were developed to locate the new port facilities within different 
configurations on the existing port site. However none of these 
alternatives were found to be feasible from a traffic engineering 
perspective, as described below.

Alternatives Dismissed

    Alternative No. 1 would locate the Main Port Building to the east 
of the existing Port Building, generally in the undeveloped area 
situated between the northbound lanes of Route I-91 and the Caswell 
Avenue exit ramp. The primary inspection lanes/booths would be 
connected to the building's northwest corner and the Non-Commercial 
Secondary Inspection Building would be connected to the south. A 
combined Commercial Secondary Inspection and NII Building would be 
located to the west-southwest of the Main Port

[[Page 71691]]

Building, immediately south of the existing non-commercial secondary 
inspection facilities. A new Agency Vehicle Storage Garage would be 
located south of the existing Commercial Secondary Inspection Building 
and west of the existing primary inspection lanes/booths. Finally, an 
outbound inspection lane/booth would be located in one of the 
northbound lanes of Route I-91, northeast of the Main Port Building.
    Alternative No. 1 has the following negative aspects:
     Trucks would be required to back-up from the NII Building 
to access the Commercial Secondary Inspection Building's loading docks, 
although this movement would not impact through travel lanes;
     A vacant commercial property on Maple Street would be 
displaced to accommodate the relocated Route I-91 southbound ramp, and 
a vacant commercial property on Herrick Road would be displaced to 
accommodate the relocated Route I-91 northbound exit ramp;
     Secondary RPMs (SRPMs) would be located in a tight 
location, possibly complicating access and circulation;
     The provision of an appropriate deceleration lane on Route 
I-91 Southbound at Exit 29 would be required;
     Trucks may have difficulty accessing the parking area when 
exiting the NII building;
     The truck exit lane from the primary inspection lanes/
booths onto Route I-91 Southbound has tight clearances near the NII 
building, complicating circulation;
     The proposed Route I-91 northbound geometry does not 
fulfill the requirements of a 40 mph design speed. Examples include the 
substandard length of the horizontal curve passing under Caswell 
Avenue, as well as its close proximity (inadequate separation) to the 
next horizontal curve immediately to its south;
     Poor sight distance for Route I-91 northbound traffic to 
the nose of the proposed northbound off-ramp (approximately 400 feet);
     The alternative does not include safety improvements to 
provide positive separation between opposing traffic on the northbound 
and southbound ramps to Caswell Avenue;
     Parking facilities for the proposed Port fall within the 
clear zone of the proposed Route I-91 northbound lanes, and;
     The length of the proposed northbound off-ramp would be 
substantially reduced from the existing condition. This is very 
problematic for two reasons:
     The deceleration length for vehicles exiting the 
highway would be reduced by approximately 50 percent.
     Local residents have complained of their inability to 
exit the highway due to queued vehicles on Route I-91 from the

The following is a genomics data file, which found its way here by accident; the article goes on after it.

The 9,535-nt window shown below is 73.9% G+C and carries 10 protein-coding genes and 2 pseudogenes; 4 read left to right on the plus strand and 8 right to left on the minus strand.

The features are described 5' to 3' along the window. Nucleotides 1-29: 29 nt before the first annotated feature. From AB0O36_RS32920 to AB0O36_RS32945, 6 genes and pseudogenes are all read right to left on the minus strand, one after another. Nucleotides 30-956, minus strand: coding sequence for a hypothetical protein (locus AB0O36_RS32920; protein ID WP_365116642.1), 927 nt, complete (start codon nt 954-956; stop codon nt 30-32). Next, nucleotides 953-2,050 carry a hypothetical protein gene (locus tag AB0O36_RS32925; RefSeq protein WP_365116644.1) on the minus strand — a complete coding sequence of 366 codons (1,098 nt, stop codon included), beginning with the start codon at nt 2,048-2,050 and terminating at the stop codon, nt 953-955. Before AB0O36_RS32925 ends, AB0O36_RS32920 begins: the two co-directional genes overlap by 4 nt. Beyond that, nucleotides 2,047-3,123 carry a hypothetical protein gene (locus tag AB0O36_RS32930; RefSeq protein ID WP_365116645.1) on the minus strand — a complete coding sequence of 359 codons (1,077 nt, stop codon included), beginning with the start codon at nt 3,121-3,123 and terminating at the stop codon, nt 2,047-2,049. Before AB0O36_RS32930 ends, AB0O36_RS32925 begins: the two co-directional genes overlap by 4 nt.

Canadian port. The proposed layout for this alternative would 
seriously exacerbate the existing problems.
    Because Alternative No. 1 does not meet the proposed project's 
goals, and because it is inadequate from a traffic engineering 
standpoint, it was eliminated from further consideration.Alternative 
No. 2 is similar to Alternative No. 1 in many respects, but with 
several clear differences. Under this alternative, the Main Port 
Building would be located in the same general area as in Alternative 
No. 1; however Alternative No. 2 reorients the Main Port Building and 
combined Commercial Secondary Inspection and NII Building to be 
parallel, thereby creating a straight line through the inspection area. 
The primary inspection lanes/booths would be connected to the Main Port 
Building's northwest corner and the Non-Commercial Secondary Inspection 
Building would be connected to the south. The Agency Vehicle Storage 
Garage would be located farther north under this alternative, which 
would provide additional truck parking and improves truck access to the 
Route I-91 southbound off-ramp to Caswell Avenue.
    Alternative No. 2 has the following negative aspects:
     Local access to the Port of Entry would require the use of 
a turnout located north of the Port of Entry;
     Trucks would be required to back-up from the NII Building 
to access the Commercial Secondary Inspection Building's loading docks, 
although this movement would not impact through travel lanes;
     A vacant commercial property on Maple Street would be 
displaced to accommodate the relocated Route I-91 southbound ramp and a 
vacant commercial property on Herrick Road would be displaced to 
accommodate the relocated Route I-91 northbound ramp;
     The horizontal alignment of Route I-91 Southbound near 
Exit ramp is a concern. The provision of appropriate acceleration and 
deceleration lanes would be needed;
     Utilizing the truck parking area located near the Agency 
Vehicle Storage Garage would require trucks to back-up into the 
circulation area;
     The proposed Route I-91 northbound geometry does not 
fulfill the requirements of a 40 mph design speed. Examples include the 
substandard length of the horizontal curve passing under Caswell Avenue 
(Curve A), as well as its close proximity (inadequate separation) to 
the next horizontal curve immediately to its south (Curve B);
     Curve B is substandard in length and curvature, and;
     The proposed Route I-91 northbound geometry consists of a 
``broken back'' configuration, i.e., two adjacent horizontal curves in 
the same direction (both to the left in this instance) with minimal